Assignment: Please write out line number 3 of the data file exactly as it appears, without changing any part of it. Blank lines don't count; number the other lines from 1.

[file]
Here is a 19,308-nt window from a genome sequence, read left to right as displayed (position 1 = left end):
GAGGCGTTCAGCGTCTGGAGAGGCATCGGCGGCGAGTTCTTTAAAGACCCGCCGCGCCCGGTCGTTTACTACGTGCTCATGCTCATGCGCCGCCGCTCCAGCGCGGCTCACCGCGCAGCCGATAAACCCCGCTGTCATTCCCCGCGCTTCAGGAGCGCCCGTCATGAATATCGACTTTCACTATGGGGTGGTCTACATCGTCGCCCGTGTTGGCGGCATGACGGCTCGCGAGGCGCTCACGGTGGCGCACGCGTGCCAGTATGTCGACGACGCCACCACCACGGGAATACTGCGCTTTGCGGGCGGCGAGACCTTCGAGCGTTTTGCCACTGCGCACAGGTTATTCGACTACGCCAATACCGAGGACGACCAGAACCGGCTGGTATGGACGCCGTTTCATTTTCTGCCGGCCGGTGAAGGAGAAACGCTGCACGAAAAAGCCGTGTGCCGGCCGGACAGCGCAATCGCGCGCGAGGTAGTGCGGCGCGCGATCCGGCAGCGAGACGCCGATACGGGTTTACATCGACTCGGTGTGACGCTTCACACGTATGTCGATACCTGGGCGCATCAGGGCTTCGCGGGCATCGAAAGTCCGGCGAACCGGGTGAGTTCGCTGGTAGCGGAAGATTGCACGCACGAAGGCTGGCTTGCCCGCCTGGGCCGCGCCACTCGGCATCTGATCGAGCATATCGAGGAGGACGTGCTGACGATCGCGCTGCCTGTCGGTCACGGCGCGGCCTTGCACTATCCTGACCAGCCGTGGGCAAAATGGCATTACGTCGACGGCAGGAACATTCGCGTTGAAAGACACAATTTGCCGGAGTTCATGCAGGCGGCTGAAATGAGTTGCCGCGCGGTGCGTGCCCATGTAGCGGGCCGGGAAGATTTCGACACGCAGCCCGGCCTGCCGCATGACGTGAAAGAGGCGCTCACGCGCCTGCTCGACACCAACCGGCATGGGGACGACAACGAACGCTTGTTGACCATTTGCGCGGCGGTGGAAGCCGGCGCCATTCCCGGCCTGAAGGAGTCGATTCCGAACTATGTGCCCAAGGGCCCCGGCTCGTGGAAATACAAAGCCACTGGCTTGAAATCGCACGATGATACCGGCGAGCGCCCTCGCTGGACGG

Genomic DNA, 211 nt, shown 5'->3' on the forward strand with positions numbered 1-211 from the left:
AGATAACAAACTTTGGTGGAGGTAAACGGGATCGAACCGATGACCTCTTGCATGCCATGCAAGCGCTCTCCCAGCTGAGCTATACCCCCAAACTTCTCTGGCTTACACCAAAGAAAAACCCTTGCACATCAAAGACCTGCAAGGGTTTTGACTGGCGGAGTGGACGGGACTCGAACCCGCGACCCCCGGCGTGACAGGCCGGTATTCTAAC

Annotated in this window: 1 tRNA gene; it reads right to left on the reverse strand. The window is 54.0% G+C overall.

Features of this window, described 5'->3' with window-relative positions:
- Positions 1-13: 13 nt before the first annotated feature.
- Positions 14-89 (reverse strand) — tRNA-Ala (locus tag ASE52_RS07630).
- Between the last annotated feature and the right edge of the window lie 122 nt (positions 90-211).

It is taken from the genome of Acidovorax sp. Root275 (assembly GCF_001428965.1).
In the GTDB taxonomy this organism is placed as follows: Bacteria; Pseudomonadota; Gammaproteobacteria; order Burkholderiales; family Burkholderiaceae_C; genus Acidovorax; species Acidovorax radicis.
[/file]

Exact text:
Genomic DNA, 211 nt, shown 5'->3' on the forward strand with positions numbered 1-211 from the left: